A video editing suite
Post-production is part of the process of , , and . Post-production includes all stages of production occurring after shooting or recording individual program segments.
Traditional (analogue) post-production has mostly been replaced by that operates on a (NLE).
ProcessesA sound control room at Tainted Blue Studios, 2010
Post-production is many different processes grouped under one name. These typically include:
- the picture of a using an (EDL)
- Writing, , and editing the .
- Adding visual - mainly (CGI) and digital copy from which will be made (although this may be made obsolete by technologies).
- , , , , and music, culminating in a process known as sound re-recording or mixing with professional audio equipment.
- Transfer of to or with a and (correction) in a .
The post-production phase of creating a film usually takes longer than the actual shooting of the film and can take several months to complete because it includes the complete editing, colour correction, and the addition of music and sound. The process of editing a movie is also seen as the second directing because through post-production it is possible to change the intention of the movie. Furthermore, through the use of color grading tools and the addition of music and sound, the atmosphere of the movie can be heavily influenced. For instance, a blue-tinted movie is associated with a cold atmosphere and the choice of music and sound increases the effect of the shown scenes to the audience.
Post-production was named a "dying industry" by Phil Izzo. The once exclusive service offered by high-end post-production facilities have been eroded away by that operates on a (NLE). As such, traditional (analogue) post-production services are being surpassed by digital, leading to sales of over billion annually.
In television, the phases of post-production include: editing, video editing, sound editing, animation and visual effects insertions, viewing and the start of the airing process. It is imperative that post-production executes and oversees the preparation until the final product is completely ready.
Professional post-producers usually apply a certain range of operations to the provided by a photographer or an image-bank. There is a range of proprietary and free and open-source software, running on a range of operating systems available to do this work.
The first stage of post-production usually requires loading the raw images into the post-production software. If there is more than one image, and they belong to a set, ideally post-producers try to equalize the images before loading them. After that, if necessary, the next step would be to cut the objects in the images with the Pen Tool for a perfect and clean cut. The next stage would be cleaning the image using tools such as the healing tool, clone tool, and patch tool.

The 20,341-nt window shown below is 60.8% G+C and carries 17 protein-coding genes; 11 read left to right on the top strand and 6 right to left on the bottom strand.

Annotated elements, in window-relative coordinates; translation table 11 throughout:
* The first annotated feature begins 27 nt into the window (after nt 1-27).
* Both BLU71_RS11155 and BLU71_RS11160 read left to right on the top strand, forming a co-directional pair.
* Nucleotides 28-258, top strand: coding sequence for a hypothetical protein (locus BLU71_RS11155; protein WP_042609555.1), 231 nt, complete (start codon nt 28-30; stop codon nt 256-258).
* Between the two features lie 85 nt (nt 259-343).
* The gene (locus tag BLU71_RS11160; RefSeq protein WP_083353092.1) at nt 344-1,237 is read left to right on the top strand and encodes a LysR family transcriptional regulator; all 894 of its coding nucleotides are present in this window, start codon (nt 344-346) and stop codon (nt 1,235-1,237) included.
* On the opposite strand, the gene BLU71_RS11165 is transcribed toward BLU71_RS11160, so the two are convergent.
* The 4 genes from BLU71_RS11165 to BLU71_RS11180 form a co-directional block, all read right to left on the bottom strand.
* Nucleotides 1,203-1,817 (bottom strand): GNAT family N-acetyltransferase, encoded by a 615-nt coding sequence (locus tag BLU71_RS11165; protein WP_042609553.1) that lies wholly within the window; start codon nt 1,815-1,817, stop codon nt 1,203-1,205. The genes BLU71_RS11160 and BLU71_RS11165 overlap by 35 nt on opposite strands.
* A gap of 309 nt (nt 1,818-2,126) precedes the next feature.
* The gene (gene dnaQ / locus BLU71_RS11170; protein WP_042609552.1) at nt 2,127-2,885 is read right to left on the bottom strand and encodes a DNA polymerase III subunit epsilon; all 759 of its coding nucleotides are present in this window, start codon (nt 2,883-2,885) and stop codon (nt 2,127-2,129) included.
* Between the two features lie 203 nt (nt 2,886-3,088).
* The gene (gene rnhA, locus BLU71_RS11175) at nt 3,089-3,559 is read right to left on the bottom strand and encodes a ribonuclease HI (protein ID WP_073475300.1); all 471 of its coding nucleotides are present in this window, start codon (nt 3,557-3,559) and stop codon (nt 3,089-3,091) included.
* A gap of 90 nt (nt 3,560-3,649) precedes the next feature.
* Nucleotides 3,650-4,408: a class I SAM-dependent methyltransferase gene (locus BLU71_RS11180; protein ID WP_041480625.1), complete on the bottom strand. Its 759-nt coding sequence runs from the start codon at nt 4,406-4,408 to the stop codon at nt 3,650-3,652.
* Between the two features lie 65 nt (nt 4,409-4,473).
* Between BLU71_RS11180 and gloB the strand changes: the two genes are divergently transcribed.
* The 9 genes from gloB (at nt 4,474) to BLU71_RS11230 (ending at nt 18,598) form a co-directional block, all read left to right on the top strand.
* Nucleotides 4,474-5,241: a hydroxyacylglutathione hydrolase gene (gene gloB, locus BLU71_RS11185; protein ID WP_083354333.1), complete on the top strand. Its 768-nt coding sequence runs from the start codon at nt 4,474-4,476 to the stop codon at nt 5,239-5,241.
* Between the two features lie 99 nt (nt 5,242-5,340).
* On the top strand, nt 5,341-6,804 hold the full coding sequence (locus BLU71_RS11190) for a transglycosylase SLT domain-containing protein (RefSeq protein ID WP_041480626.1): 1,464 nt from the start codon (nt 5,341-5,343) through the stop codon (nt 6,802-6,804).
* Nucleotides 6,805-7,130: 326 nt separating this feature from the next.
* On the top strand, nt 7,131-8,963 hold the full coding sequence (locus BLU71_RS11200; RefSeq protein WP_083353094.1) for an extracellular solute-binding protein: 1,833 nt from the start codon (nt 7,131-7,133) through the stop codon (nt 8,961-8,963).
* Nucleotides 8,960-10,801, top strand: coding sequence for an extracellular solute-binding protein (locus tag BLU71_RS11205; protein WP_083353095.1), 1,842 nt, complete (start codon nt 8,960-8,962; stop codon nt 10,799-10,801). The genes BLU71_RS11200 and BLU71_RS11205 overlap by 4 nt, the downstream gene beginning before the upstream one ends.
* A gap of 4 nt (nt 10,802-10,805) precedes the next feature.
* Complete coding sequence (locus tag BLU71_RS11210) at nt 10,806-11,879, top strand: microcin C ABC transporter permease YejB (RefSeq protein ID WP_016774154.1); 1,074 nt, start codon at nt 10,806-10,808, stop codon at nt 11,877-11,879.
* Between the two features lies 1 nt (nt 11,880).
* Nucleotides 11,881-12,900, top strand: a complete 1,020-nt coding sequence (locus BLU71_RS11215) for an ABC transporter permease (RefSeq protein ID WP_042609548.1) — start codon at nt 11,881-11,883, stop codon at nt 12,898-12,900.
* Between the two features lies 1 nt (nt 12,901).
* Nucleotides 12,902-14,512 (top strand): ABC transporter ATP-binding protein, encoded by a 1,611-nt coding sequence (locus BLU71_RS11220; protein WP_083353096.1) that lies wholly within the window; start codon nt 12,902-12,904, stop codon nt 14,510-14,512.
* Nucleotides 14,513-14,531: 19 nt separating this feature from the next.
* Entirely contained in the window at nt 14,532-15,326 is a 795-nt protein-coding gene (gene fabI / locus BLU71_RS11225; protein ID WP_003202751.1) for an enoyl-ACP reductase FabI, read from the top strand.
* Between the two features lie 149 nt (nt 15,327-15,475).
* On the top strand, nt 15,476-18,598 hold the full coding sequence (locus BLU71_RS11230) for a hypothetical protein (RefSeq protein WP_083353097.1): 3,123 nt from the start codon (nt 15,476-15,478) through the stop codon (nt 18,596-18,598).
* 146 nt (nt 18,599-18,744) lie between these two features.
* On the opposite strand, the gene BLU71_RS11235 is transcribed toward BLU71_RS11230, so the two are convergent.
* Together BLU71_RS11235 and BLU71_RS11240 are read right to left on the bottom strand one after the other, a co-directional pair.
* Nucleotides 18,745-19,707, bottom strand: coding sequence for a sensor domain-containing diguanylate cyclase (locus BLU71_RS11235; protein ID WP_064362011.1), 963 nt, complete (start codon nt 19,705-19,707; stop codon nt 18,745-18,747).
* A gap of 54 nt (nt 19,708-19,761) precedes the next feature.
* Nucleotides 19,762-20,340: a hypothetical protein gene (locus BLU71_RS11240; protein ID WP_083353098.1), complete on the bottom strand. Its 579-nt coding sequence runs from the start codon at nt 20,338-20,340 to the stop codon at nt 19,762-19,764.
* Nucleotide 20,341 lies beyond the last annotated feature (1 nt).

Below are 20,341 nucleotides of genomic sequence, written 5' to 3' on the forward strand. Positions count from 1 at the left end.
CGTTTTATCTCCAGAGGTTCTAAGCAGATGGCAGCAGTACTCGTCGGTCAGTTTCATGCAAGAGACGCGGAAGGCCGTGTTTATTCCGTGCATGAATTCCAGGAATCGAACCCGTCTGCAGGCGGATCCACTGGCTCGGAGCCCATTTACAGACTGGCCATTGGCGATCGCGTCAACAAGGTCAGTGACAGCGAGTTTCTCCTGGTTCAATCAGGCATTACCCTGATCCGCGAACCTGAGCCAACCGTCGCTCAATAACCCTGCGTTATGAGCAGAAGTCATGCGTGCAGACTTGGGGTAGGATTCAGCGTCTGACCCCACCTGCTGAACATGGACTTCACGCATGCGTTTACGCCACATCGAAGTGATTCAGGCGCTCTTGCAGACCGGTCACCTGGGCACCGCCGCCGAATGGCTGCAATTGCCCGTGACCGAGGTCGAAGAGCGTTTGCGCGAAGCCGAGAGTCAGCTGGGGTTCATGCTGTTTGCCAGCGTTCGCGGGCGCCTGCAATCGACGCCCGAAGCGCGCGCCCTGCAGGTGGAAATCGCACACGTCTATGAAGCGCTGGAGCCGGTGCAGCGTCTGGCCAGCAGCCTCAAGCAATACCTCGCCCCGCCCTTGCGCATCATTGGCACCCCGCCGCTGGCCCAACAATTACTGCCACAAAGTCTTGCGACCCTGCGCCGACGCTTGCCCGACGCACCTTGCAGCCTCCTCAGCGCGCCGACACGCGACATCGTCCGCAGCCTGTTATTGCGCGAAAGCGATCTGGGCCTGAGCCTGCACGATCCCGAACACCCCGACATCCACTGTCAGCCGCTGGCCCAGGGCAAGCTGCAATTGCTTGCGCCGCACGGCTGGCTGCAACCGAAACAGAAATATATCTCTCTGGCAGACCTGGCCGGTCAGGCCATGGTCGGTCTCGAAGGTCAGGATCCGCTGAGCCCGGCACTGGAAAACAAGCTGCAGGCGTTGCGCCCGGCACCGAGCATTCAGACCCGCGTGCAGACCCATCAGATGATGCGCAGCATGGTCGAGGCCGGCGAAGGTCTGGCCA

The next stages depend on what the client ordered. If it's a photo-montage, the post-producers would usually start assembling the different images into the final document, and start to integrate the images with the background.
In advertising, it usually requires assembling several images together in a photo-composition.
Types of work usually done:
- Advertising that requires one background (as one or more images to assemble) and one or more models. (Usually, the most time consuming as a lot of times these are image bank images which don't have much quality, and they all have different light and color as they were not controlled by only one photographer in one set location)
- Product-photography that usually requires several images of the same object with different lights, and assembled together, to control light and unwanted reflections, or to assemble parts that would be difficult to get in one shot, such as a beer glass for a beer advertising. (Sometimes to composite one image of a beer glass it requires 4 or 5 images: one for the base, one for the beer, one for the label, one for the foam, and one or more for splashing beer if that is desired)
- Fashion photography that usually requires a really heavy post-production for editorial or advertising.
Techniques used in music post-production include comping (compiling the best portions of multiple takes into one superior take), timing and (perhaps through ), and adding . This process is typically referred to as and can also involve and adjusting the levels of each individual track to provide an optimal sound experience. Contrary to the name, post-production may occur at any point during recording and production process and is non-linear and .
- Lynne S. Gross; James C. Foust; Thomas D. Burrows (2005). Video Production Discipline and Techniques (9th ed.). McGraw Hill. p. G11. .
- Top 10 Dying Industries, The Wall Street Journal/economics By Phil Izzo
- ^ Hodgson, Jay Understanding Records, p.231. .
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